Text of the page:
A community which adheres to non-hierarchical decision making, Occupy conducts General Assembly meetings which are transparent and open to the public. Meals too are prepared communally, and there’s even a public library. On the other hand, it’s not as if Occupy is putting novel ideas into practice, since the encampment harks back historically to the co-operative movement.
According to the International Co-operative Alliance, an independent non-governmental organisation founded over a century ago, a co-operative is “an autonomous association of persons united voluntarily to meet their common economic, social and cultural needs and aspirations through a jointly-owned and democratically-controlled enterprise”.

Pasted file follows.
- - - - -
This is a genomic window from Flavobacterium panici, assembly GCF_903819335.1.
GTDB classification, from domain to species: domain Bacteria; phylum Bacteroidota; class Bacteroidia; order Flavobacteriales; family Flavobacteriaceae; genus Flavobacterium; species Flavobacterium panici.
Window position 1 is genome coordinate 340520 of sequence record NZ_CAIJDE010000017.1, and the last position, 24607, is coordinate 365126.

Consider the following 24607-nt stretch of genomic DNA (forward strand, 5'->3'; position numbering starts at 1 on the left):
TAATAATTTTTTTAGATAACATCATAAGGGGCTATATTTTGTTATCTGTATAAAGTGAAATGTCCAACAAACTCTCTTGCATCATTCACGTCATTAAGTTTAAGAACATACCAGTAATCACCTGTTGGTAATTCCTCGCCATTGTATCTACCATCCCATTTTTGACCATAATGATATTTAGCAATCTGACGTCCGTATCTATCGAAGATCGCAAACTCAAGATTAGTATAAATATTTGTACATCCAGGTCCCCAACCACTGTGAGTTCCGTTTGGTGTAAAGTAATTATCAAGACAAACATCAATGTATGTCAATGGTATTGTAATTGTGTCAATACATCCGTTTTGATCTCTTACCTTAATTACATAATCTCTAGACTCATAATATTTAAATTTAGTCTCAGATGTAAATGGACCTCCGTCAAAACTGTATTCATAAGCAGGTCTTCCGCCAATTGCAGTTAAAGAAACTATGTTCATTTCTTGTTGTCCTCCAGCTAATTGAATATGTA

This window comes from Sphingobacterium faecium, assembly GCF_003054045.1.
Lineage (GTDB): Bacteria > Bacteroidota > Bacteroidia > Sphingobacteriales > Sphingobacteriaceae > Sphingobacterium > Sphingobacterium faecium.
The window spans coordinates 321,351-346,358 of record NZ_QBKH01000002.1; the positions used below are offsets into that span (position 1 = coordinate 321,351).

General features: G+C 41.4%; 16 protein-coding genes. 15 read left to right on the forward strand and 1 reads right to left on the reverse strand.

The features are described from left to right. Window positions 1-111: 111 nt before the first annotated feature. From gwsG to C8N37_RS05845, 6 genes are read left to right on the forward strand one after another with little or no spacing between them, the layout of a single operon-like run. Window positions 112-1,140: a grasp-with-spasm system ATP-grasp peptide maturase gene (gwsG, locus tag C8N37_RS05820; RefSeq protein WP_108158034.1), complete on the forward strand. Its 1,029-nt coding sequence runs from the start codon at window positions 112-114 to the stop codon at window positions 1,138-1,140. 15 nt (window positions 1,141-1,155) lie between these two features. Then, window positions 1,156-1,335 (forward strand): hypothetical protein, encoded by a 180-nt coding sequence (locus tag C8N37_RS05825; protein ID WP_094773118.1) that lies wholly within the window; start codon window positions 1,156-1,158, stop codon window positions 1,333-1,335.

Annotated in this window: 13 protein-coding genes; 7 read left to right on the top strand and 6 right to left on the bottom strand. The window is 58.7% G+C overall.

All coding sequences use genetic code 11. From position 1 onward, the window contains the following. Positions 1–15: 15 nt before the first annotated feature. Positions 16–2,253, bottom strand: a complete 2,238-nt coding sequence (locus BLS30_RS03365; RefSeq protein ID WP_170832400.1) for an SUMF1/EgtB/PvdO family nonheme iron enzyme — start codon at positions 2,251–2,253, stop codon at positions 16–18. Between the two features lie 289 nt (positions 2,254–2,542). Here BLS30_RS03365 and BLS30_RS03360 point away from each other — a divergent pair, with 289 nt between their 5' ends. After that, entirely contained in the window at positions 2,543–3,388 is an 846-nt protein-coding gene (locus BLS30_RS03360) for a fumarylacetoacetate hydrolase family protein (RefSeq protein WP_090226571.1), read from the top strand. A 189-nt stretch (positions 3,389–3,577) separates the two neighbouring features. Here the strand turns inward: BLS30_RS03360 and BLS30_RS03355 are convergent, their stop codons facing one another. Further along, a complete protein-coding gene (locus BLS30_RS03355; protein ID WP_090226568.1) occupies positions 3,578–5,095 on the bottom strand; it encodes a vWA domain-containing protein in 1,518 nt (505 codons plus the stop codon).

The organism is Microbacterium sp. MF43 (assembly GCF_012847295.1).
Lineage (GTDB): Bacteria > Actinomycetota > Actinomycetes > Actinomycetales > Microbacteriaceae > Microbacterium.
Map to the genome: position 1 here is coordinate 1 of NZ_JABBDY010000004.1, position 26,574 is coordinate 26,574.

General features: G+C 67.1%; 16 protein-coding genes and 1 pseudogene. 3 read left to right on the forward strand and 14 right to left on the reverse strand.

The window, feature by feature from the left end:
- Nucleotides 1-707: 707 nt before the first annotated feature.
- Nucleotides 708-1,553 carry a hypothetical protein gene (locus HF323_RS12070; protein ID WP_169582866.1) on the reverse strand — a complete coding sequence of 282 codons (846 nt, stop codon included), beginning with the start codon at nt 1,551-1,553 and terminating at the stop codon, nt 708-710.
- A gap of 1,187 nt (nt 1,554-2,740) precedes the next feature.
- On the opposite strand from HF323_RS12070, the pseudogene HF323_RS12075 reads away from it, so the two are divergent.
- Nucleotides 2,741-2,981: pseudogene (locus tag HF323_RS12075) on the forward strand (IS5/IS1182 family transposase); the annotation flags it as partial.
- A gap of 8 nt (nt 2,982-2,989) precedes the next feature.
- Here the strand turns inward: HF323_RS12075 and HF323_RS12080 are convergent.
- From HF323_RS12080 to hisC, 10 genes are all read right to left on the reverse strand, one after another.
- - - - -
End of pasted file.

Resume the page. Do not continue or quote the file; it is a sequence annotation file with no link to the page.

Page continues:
Co-ops, which tend to aspire to other values besides pure profit-making, can be heterogeneous and may range from small-scale businesses to multimillion-dollar enterprises.
Though co-operatives are now a global phenomenon, they hark back originally to England in the middle of the nineteenth century. In 1844, a small group of cotton artisans from the town of Rochdale established the first modern co-operative business, known as the Rochdale Equitable Pioneers Society. By pooling their resources and working together, the workers were able to access basic goods at a lower price. Such democratic principles continue to inform the thinking of co-operatives today, even within the bustle of highly capitalistic cities like New York.